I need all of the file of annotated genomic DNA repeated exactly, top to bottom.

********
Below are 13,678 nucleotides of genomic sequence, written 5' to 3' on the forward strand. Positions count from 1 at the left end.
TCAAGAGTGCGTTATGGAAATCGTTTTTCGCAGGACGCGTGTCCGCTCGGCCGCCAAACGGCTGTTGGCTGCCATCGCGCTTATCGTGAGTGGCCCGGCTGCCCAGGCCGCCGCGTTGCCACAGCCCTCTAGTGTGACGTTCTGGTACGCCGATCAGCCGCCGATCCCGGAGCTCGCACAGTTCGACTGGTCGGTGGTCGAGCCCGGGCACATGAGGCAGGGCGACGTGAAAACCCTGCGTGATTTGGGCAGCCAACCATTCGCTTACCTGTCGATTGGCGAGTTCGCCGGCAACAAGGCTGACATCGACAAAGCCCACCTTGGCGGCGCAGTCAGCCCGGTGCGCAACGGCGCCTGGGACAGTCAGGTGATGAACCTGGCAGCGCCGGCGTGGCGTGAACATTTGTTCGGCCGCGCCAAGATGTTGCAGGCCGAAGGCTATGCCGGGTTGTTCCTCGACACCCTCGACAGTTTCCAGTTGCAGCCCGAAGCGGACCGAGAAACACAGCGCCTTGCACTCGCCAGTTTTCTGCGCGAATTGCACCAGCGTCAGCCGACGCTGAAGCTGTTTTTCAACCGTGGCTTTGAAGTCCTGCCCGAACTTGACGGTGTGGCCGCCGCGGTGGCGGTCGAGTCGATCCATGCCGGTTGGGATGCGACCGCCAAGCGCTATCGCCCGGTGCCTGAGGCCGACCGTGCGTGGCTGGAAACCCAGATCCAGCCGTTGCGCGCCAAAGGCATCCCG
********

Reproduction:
Below are 13,678 nucleotides of genomic sequence, written 5' to 3' on the forward strand. Positions count from 1 at the left end.
TCAAGAGTGCGTTATGGAAATCGTTTTTCGCAGGACGCGTGTCCGCTCGGCCGCCAAACGGCTGTTGGCTGCCATCGCGCTTATCGTGAGTGGCCCGGCTGCCCAGGCCGCCGCGTTGCCACAGCCCTCTAGTGTGACGTTCTGGTACGCCGATCAGCCGCCGATCCCGGAGCTCGCACAGTTCGACTGGTCGGTGGTCGAGCCCGGGCACATGAGGCAGGGCGACGTGAAAACCCTGCGTGATTTGGGCAGCCAACCATTCGCTTACCTGTCGATTGGCGAGTTCGCCGGCAACAAGGCTGACATCGACAAAGCCCACCTTGGCGGCGCAGTCAGCCCGGTGCGCAACGGCGCCTGGGACAGTCAGGTGATGAACCTGGCAGCGCCGGCGTGGCGTGAACATTTGTTCGGCCGCGCCAAGATGTTGCAGGCCGAAGGCTATGCCGGGTTGTTCCTCGACACCCTCGACAGTTTCCAGTTGCAGCCCGAAGCGGACCGAGAAACACAGCGCCTTGCACTCGCCAGTTTTCTGCGCGAATTGCACCAGCGTCAGCCGACGCTGAAGCTGTTTTTCAACCGTGGCTTTGAAGTCCTGCCCGAACTTGACGGTGTGGCCGCCGCGGTGGCGGTCGAGTCGATCCATGCCGGTTGGGATGCGACCGCCAAGCGCTATCGCCCGGTGCCTGAGGCCGACCGTGCGTGGCTGGAAACCCAGATCCAGCCGTTGCGCGCCAAAGGCATCCCG